This is a more ambitious circuit than the Mini-A in many ways. It will, for one thing, require a more substantial power supply. The circuit, as drawn, will pull a bit over 4.5 amps. Think in terms of a 200VA transformer, minimum. Lots of capacitance is in order. In fact, you might go so far as to consider a regulated power supply. Nelson just published a nice paper on regulated supplies over at www.passdiy.com.
A word about parts is in order. While, strictly speaking, you donít have to match the output devices for this amp, itís not a bad idea. The closer the two sides are to behaving identically, the better performance youíll get out of it, and the less trouble youíll have with DC offset. That said, I managed to get rid of all DC with a set of unmatched IRF644s.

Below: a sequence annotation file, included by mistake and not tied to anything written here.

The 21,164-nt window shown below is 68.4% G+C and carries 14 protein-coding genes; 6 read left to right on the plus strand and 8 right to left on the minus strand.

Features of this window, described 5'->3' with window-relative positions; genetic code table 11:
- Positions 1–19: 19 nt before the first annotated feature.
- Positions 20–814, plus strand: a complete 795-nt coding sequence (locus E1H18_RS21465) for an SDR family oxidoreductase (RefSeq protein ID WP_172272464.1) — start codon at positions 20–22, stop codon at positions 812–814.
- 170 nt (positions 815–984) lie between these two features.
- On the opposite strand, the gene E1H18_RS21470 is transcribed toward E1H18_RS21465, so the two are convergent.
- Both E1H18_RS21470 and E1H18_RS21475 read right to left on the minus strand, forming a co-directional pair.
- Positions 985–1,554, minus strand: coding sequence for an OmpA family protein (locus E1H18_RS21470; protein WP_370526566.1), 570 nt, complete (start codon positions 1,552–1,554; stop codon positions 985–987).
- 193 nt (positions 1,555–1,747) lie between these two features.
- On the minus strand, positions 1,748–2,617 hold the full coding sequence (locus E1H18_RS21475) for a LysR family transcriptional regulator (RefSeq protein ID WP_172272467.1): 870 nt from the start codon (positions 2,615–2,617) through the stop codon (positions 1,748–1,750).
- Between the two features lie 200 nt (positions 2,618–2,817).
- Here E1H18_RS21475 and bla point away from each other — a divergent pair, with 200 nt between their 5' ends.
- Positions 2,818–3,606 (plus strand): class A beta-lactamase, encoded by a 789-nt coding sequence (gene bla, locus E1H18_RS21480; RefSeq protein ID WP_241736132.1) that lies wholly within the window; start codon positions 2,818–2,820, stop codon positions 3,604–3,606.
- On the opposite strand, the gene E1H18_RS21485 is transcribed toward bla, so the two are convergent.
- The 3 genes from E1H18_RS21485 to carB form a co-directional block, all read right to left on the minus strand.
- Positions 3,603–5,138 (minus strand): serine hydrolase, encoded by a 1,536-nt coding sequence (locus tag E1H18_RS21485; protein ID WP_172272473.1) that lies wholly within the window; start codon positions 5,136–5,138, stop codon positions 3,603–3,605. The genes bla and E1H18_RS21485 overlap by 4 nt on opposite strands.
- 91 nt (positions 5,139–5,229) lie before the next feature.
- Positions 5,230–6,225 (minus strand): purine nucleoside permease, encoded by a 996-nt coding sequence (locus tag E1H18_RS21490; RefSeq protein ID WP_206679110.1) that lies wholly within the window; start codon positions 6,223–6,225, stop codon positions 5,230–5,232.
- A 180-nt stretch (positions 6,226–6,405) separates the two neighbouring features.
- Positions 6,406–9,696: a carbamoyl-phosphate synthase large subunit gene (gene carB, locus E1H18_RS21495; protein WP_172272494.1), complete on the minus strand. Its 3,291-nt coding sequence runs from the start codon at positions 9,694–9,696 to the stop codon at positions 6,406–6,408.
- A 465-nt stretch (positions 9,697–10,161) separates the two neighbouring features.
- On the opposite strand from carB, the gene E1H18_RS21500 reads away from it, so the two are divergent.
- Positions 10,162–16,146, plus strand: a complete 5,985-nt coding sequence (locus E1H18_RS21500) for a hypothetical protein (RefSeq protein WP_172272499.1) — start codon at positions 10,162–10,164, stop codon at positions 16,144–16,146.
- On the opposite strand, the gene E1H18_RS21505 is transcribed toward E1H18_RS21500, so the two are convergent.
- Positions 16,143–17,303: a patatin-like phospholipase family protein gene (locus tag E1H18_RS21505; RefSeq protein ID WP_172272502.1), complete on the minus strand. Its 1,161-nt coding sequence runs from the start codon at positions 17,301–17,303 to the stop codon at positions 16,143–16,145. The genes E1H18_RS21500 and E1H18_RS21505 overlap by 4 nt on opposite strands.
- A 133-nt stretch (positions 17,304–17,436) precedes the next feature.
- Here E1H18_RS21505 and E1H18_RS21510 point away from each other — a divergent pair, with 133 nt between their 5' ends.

Which brings me to another, related, point. Thereís been a lot of talk about matching parts in other threads. I know I had trouble getting IRF644s to settle down in the test rigówaiting as long as ten minutes before I got figures I thought I could live with. Funny thing...I got in some IRF044s for this project, stuck them in for testing, and the little fellers sat right down and behaved themselves in less than a minute. Clearly, thereís some sort of thermal thing going on here, but Iím still mulling it over.